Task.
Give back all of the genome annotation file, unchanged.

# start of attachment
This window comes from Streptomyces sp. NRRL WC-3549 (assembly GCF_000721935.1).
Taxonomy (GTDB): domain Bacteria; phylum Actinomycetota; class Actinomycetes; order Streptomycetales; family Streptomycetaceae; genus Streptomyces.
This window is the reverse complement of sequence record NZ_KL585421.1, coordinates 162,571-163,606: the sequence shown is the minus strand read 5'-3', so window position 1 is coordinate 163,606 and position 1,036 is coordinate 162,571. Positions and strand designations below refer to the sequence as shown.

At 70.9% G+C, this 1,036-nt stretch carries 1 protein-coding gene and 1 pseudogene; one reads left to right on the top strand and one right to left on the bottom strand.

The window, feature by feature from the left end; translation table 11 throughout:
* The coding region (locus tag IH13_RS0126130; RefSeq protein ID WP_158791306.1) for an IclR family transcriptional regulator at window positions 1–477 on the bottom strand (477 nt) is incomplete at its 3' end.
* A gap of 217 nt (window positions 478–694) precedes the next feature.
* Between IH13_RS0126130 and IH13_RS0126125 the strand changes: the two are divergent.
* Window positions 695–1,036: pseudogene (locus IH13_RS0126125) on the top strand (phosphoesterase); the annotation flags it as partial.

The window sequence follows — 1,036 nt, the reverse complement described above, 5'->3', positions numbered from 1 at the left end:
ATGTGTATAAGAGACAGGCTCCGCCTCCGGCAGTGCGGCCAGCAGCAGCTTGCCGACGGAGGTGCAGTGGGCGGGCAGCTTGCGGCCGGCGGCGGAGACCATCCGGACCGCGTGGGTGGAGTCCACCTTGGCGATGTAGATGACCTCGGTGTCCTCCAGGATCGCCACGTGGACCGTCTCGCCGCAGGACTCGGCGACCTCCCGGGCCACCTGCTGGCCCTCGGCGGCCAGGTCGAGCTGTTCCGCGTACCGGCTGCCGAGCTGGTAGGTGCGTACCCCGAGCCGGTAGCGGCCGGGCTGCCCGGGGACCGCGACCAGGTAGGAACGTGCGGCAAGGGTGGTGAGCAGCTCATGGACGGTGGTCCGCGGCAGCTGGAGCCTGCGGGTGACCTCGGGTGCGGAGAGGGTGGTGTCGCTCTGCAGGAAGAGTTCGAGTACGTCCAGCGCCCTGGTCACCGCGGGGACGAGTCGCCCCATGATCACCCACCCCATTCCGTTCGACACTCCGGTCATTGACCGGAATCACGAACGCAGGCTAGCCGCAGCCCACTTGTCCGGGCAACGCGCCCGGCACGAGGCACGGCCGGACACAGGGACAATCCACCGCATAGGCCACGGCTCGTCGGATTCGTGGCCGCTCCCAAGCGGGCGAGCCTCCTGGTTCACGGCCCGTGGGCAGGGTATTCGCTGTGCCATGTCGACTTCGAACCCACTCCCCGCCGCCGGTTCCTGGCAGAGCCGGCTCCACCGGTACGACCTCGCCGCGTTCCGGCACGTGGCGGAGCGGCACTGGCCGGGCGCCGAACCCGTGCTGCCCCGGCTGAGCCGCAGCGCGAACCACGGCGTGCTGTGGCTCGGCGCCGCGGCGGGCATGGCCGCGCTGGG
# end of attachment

This window comes from Streptomyces sp. NRRL WC-3549 (assembly GCF_000721935.1).
Taxonomy (GTDB): domain Bacteria; phylum Actinomycetota; class Actinomycetes; order Streptomycetales; family Streptomycetaceae; genus Streptomyces.
This window is the reverse complement of sequence record NZ_KL585421.1, coordinates 162,571-163,606: the sequence shown is the minus strand read 5'-3', so window position 1 is coordinate 163,606 and position 1,036 is coordinate 162,571. Positions and strand designations below refer to the sequence as shown.

At 70.9% G+C, this 1,036-nt stretch carries 1 protein-coding gene and 1 pseudogene; one reads left to right on the top strand and one right to left on the bottom strand.

The window, feature by feature from the left end; translation table 11 throughout:
* The coding region (locus tag IH13_RS0126130; RefSeq protein ID WP_158791306.1) for an IclR family transcriptional regulator at window positions 1–477 on the bottom strand (477 nt) is incomplete at its 3' end.
* A gap of 217 nt (window positions 478–694) precedes the next feature.
* Between IH13_RS0126130 and IH13_RS0126125 the strand changes: the two are divergent.
* Window positions 695–1,036: pseudogene (locus IH13_RS0126125) on the top strand (phosphoesterase); the annotation flags it as partial.

The window sequence follows — 1,036 nt, the reverse complement described above, 5'->3', positions numbered from 1 at the left end:
ATGTGTATAAGAGACAGGCTCCGCCTCCGGCAGTGCGGCCAGCAGCAGCTTGCCGACGGAGGTGCAGTGGGCGGGCAGCTTGCGGCCGGCGGCGGAGACCATCCGGACCGCGTGGGTGGAGTCCACCTTGGCGATGTAGATGACCTCGGTGTCCTCCAGGATCGCCACGTGGACCGTCTCGCCGCAGGACTCGGCGACCTCCCGGGCCACCTGCTGGCCCTCGGCGGCCAGGTCGAGCTGTTCCGCGTACCGGCTGCCGAGCTGGTAGGTGCGTACCCCGAGCCGGTAGCGGCCGGGCTGCCCGGGGACCGCGACCAGGTAGGAACGTGCGGCAAGGGTGGTGAGCAGCTCATGGACGGTGGTCCGCGGCAGCTGGAGCCTGCGGGTGACCTCGGGTGCGGAGAGGGTGGTGTCGCTCTGCAGGAAGAGTTCGAGTACGTCCAGCGCCCTGGTCACCGCGGGGACGAGTCGCCCCATGATCACCCACCCCATTCCGTTCGACACTCCGGTCATTGACCGGAATCACGAACGCAGGCTAGCCGCAGCCCACTTGTCCGGGCAACGCGCCCGGCACGAGGCACGGCCGGACACAGGGACAATCCACCGCATAGGCCACGGCTCGTCGGATTCGTGGCCGCTCCCAAGCGGGCGAGCCTCCTGGTTCACGGCCCGTGGGCAGGGTATTCGCTGTGCCATGTCGACTTCGAACCCACTCCCCGCCGCCGGTTCCTGGCAGAGCCGGCTCCACCGGTACGACCTCGCCGCGTTCCGGCACGTGGCGGAGCGGCACTGGCCGGGCGCCGAACCCGTGCTGCCCCGGCTGAGCCGCAGCGCGAACCACGGCGTGCTGTGGCTCGGCGCCGCGGCGGGCATGGCCGCGCTGGG